New reactors make sense for our future
The granting to Vogtle of an NRC license for new nuclear reactors opens a new page in energy in the United States and for our state.
There is no walking away from nuclear technology if we are going to provide the large amounts of power future economic development will require.
While alternative sources like wind and solar will pick up supplying electricity at the margins, they cannot in the foreseeable future make a big difference in our region.
This is also a good time to build — with a construction market looking for work and the booming international construction of nuclear plants slowed somewhat after Fukushima.
The world is building new nuclear plants, and Georgia and the U.S. need to be playing in that very big arena.
We cannot lead in a technology if we do not participate. In Georgia, we are taking advantage of our experience with nuclear energy to help provide that leadership.
Nolan E. Hertel, professor of nuclear and radiological engineering at the Georgia Institute of Technology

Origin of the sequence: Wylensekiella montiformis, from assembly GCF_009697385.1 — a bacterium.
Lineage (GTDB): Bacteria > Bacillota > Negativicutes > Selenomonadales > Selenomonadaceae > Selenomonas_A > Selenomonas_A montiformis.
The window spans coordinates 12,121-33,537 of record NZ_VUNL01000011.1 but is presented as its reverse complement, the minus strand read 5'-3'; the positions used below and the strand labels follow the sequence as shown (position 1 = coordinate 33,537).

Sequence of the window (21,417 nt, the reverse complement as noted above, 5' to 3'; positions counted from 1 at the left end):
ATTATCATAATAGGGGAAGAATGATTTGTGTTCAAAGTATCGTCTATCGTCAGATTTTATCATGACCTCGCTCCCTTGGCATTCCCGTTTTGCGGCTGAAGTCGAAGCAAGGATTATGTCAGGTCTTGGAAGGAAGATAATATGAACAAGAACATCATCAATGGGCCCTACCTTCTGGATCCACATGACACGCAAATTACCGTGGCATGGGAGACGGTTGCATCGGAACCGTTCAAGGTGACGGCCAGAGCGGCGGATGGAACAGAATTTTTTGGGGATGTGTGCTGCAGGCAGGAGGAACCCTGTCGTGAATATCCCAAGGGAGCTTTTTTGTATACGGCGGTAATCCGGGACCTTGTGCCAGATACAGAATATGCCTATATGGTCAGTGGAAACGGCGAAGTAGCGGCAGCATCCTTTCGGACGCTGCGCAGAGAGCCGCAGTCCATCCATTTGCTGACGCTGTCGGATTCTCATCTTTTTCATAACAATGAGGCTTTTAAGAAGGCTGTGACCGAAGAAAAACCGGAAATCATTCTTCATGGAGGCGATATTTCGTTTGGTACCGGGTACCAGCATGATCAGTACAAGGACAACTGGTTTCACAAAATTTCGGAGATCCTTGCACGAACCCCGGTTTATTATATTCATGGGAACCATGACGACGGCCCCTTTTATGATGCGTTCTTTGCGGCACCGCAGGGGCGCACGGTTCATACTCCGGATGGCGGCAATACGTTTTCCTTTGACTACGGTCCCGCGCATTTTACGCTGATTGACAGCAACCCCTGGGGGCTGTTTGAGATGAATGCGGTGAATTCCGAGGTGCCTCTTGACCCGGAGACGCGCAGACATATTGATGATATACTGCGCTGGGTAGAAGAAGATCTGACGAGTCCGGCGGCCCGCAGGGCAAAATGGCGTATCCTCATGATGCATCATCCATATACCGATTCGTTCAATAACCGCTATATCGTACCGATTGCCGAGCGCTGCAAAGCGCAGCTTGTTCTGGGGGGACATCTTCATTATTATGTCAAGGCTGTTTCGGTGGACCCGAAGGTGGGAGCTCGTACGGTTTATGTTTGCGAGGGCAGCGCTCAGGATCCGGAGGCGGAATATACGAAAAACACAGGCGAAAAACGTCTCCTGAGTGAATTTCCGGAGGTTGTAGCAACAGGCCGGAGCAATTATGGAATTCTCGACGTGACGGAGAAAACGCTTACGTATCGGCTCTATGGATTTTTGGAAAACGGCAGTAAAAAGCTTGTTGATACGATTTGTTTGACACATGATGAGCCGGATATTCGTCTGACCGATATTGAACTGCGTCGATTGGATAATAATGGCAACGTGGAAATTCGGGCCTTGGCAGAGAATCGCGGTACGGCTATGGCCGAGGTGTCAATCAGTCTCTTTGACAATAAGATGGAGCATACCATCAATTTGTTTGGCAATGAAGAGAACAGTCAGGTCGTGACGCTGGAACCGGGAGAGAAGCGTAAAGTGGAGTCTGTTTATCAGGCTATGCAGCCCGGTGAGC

To live your own life, pay your own way
Regarding “Rule strikes the right balance” by the Rev. Timothy McDonald III (Opinion, Feb. 10), “moral decisions” include prioritizing one’s life.
If discretionary costs such as auto payments, shopping sprees or entertainment must be curtailed to pay for contraception if sexual activity is a priority, so be it. There are effective contraceptive methods that, if used correctly, cost far less than the $50 to $100 per month referenced by Rev. McDonald.
It’s said that we are all endowed with the rights of life, liberty and the pursuit of happiness. To be in “pursuit” of something means you have to work if you want it (not have it handed to you).
If sexual activity is a part of that pursuit of happiness, let people pursue contraceptive means through their own hard-earned dollars.
Rev. McDonald said “we should empower women and men to make their own moral decisions . . .”
Let that begin with the moral decision to live a lifestyle that does not depend on the tax dollars of others to promote one’s own pleasures.
Randy Harris, Lawrenceville